Figure 4B–E summarizes the mean PVP of representative 10-min intervals sampled immediately post-hepatectomy and hourly throughout the acute series. Terlipressin reduced post-hepatectomy PVP within 1 h and its effects were sustained throughout the series when compared with the control group and not within the terlipressin group. PCS reduced post-hepatectomy PVP for up to 4 h post-hepatectomy when compared with the control group and not within the PCS group. There was no difference in PVP between the terlipressin and PCS groups throughout the series.

The effects of terlipressin and PCS on PVF post-hepatectomy

Figure 5A traces the continuous median PVF for representative measurements for all pigs in each group over 10-min intervals. There were no differences in pre/post-hepatectomy PVF in the control, terlipressin (P=0.84), or PCS (P=0.21) groups. PVF/g increased in all groups post-hepatectomy (not shown).

The effects of terlipressin and PCS on PVF following 80% hepatectomy

Figure 5
The effects of terlipressin and PCS on PVF following 80% hepatectomy

(A) Values represent continuous median PVF for all pigs in each group sampled over representative 10-min intervals and processed using scale space analysis: pre-hepatectomy (left), post-terlipressin, or PCS but before hepatectomy (middle) and 1 h post-hepatectomy (right). Hepatectomy alone (black), terlipressin + hepatectomy (blue) and PCS + hepatectomy (pink). The x-axis represents time in minutes. Values in (BE) represent mean ± S.D. of representative 10-min intervals of PVF sampled out to 6 h post-hepatectomy, n=8 per group. *P<0.05 compared with control: (B) immediately post-hepatectomy (T0); (C) 1–2 h; (D) 3–4 h; (E) 5–6 h (Supplementary Table S2).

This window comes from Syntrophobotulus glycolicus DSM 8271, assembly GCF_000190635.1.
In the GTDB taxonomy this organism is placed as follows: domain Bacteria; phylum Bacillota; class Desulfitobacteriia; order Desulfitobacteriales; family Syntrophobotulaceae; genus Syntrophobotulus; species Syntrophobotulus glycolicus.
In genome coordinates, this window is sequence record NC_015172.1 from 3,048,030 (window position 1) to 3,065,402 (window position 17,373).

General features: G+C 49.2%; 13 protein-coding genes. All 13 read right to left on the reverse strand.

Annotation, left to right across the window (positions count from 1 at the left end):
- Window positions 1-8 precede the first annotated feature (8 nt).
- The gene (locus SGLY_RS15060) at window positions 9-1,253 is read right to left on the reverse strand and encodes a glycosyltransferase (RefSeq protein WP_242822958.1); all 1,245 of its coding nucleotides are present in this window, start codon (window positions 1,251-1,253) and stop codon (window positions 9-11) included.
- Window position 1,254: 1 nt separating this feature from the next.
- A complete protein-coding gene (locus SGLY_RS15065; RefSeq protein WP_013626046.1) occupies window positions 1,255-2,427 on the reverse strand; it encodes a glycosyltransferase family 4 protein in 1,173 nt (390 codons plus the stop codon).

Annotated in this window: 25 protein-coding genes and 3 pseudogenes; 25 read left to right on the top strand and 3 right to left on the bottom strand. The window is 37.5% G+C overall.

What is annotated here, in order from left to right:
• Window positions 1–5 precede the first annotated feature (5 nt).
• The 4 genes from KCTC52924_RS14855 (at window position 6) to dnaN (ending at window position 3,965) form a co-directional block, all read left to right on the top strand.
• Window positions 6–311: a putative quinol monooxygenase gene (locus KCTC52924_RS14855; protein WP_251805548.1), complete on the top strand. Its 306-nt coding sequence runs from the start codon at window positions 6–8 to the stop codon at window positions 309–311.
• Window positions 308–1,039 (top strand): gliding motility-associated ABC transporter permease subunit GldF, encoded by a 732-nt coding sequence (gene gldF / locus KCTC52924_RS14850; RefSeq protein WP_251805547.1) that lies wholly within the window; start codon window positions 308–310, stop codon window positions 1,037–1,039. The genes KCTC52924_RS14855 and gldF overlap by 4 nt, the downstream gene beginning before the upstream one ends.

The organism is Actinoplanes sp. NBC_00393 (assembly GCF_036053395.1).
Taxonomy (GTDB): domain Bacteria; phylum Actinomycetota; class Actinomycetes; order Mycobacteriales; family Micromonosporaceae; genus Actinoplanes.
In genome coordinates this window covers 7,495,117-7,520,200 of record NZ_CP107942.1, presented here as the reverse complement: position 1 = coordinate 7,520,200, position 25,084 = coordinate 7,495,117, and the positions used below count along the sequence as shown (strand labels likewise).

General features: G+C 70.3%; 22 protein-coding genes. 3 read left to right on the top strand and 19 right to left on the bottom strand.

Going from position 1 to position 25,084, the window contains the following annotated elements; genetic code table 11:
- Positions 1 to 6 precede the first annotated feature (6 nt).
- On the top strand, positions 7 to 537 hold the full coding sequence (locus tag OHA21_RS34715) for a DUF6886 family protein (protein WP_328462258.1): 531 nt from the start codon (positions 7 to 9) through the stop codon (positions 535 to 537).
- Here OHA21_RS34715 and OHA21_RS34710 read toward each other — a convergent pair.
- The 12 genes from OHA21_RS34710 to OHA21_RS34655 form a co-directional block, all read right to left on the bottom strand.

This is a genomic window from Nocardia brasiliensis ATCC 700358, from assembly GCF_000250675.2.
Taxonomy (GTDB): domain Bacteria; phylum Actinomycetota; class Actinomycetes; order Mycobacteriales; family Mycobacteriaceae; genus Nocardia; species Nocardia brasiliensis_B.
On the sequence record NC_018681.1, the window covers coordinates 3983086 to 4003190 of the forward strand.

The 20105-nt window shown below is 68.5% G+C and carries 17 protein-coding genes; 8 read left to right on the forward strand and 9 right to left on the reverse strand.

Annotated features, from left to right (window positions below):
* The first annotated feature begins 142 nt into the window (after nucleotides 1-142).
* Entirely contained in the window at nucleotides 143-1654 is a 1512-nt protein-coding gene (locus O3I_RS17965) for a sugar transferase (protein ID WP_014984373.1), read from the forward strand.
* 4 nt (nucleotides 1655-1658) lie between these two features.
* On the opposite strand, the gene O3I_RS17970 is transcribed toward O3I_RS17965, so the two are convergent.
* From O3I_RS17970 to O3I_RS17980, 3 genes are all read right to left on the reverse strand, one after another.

Figure 5
The effects of terlipressin and PCS on PVF following 80% hepatectomy

(A) Values represent continuous median PVF for all pigs in each group sampled over representative 10-min intervals and processed using scale space analysis: pre-hepatectomy (left), post-terlipressin, or PCS but before hepatectomy (middle) and 1 h post-hepatectomy (right). Hepatectomy alone (black), terlipressin + hepatectomy (blue) and PCS + hepatectomy (pink). The x-axis represents time in minutes. Values in (BE) represent mean ± S.D. of representative 10-min intervals of PVF sampled out to 6 h post-hepatectomy, n=8 per group. *P<0.05 compared with control: (B) immediately post-hepatectomy (T0); (C) 1–2 h; (D) 3–4 h; (E) 5–6 h (Supplementary Table S2).

Figure 5B–E summarizes the mean PVF for representative intervals sampled over the post-hepatectomy period. Terlipressin and PCS led to reductions in PVF throughout the series post-hepatectomy when compared with the control group and not within the terlipressin nor the PCS groups. There were no differences in PVF between the terlipressin and PCS groups throughout the series.

The effects of terlipressin and PCS on HAF post-hepatectomy

Figure 6A traces the continuous median HAF for all pigs in each group over 10-min intervals. HAF decreased in the hepatectomy alone, terlipressin (P=0.003) and PCS (P=0.024) groups post-hepatectomy.

The effects of terlipressin and PCS on HAF following 80% hepatectomy

Figure 6
The effects of terlipressin and PCS on HAF following 80% hepatectomy